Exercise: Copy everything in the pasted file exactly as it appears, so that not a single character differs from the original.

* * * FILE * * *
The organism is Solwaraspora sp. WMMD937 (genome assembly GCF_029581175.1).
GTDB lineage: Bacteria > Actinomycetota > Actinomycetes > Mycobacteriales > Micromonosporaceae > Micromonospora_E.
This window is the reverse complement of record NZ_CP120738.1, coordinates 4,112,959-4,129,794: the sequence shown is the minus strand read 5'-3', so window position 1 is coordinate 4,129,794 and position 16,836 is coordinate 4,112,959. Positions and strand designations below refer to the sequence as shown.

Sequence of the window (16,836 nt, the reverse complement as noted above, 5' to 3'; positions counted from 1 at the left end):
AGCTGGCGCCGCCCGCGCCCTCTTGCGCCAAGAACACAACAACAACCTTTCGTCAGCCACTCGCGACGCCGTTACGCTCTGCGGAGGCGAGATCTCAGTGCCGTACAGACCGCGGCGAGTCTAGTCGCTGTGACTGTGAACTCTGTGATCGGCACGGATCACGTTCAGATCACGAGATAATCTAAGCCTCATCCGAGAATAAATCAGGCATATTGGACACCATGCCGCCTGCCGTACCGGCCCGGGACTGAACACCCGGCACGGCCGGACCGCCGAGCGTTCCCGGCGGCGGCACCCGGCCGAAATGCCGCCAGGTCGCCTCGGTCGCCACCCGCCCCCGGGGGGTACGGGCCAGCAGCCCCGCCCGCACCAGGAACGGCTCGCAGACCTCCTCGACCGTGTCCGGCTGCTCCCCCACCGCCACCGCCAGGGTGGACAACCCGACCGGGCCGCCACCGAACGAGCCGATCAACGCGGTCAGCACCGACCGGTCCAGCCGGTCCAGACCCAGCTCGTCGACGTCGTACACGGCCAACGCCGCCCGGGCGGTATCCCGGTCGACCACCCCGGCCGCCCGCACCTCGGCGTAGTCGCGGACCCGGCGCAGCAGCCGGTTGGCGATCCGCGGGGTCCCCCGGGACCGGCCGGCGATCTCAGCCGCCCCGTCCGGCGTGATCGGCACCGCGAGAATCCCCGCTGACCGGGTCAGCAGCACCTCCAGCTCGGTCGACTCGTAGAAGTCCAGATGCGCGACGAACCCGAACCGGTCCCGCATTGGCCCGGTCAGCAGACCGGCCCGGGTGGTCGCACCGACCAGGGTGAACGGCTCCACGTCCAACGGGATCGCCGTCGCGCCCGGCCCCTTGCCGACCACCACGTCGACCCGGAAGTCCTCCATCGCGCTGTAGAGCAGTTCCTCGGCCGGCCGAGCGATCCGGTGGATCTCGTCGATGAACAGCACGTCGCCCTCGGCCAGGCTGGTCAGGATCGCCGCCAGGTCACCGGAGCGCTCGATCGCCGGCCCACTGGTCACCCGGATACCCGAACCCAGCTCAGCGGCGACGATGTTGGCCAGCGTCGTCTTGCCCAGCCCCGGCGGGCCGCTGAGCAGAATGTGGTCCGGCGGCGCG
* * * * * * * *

The organism is Solwaraspora sp. WMMD937 (genome assembly GCF_029581175.1).
GTDB lineage: Bacteria > Actinomycetota > Actinomycetes > Mycobacteriales > Micromonosporaceae > Micromonospora_E.
This window is the reverse complement of record NZ_CP120738.1, coordinates 4,112,959-4,129,794: the sequence shown is the minus strand read 5'-3', so window position 1 is coordinate 4,129,794 and position 16,836 is coordinate 4,112,959. Positions and strand designations below refer to the sequence as shown.

Sequence of the window (16,836 nt, the reverse complement as noted above, 5' to 3'; positions counted from 1 at the left end):
AGCTGGCGCCGCCCGCGCCCTCTTGCGCCAAGAACACAACAACAACCTTTCGTCAGCCACTCGCGACGCCGTTACGCTCTGCGGAGGCGAGATCTCAGTGCCGTACAGACCGCGGCGAGTCTAGTCGCTGTGACTGTGAACTCTGTGATCGGCACGGATCACGTTCAGATCACGAGATAATCTAAGCCTCATCCGAGAATAAATCAGGCATATTGGACACCATGCCGCCTGCCGTACCGGCCCGGGACTGAACACCCGGCACGGCCGGACCGCCGAGCGTTCCCGGCGGCGGCACCCGGCCGAAATGCCGCCAGGTCGCCTCGGTCGCCACCCGCCCCCGGGGGGTACGGGCCAGCAGCCCCGCCCGCACCAGGAACGGCTCGCAGACCTCCTCGACCGTGTCCGGCTGCTCCCCCACCGCCACCGCCAGGGTGGACAACCCGACCGGGCCGCCACCGAACGAGCCGATCAACGCGGTCAGCACCGACCGGTCCAGCCGGTCCAGACCCAGCTCGTCGACGTCGTACACGGCCAACGCCGCCCGGGCGGTATCCCGGTCGACCACCCCGGCCGCCCGCACCTCGGCGTAGTCGCGGACCCGGCGCAGCAGCCGGTTGGCGATCCGCGGGGTCCCCCGGGACCGGCCGGCGATCTCAGCCGCCCCGTCCGGCGTGATCGGCACCGCGAGAATCCCCGCTGACCGGGTCAGCAGCACCTCCAGCTCGGTCGACTCGTAGAAGTCCAGATGCGCGACGAACCCGAACCGGTCCCGCATTGGCCCGGTCAGCAGACCGGCCCGGGTGGTCGCACCGACCAGGGTGAACGGCTCCACGTCCAACGGGATCGCCGTCGCGCCCGGCCCCTTGCCGACCACCACGTCGACCCGGAAGTCCTCCATCGCGCTGTAGAGCAGTTCCTCGGCCGGCCGAGCGATCCGGTGGATCTCGTCGATGAACAGCACGTCGCCCTCGGCCAGGCTGGTCAGGATCGCCGCCAGGTCACCGGAGCGCTCGATCGCCGGCCCACTGGTCACCCGGATACCCGAACCCAGCTCAGCGGCGACGATGTTGGCCAGCGTCGTCTTGCCCAGCCCCGGCGGGCCGCTGAGCAGAATGTGGTCCGGCGGCGCG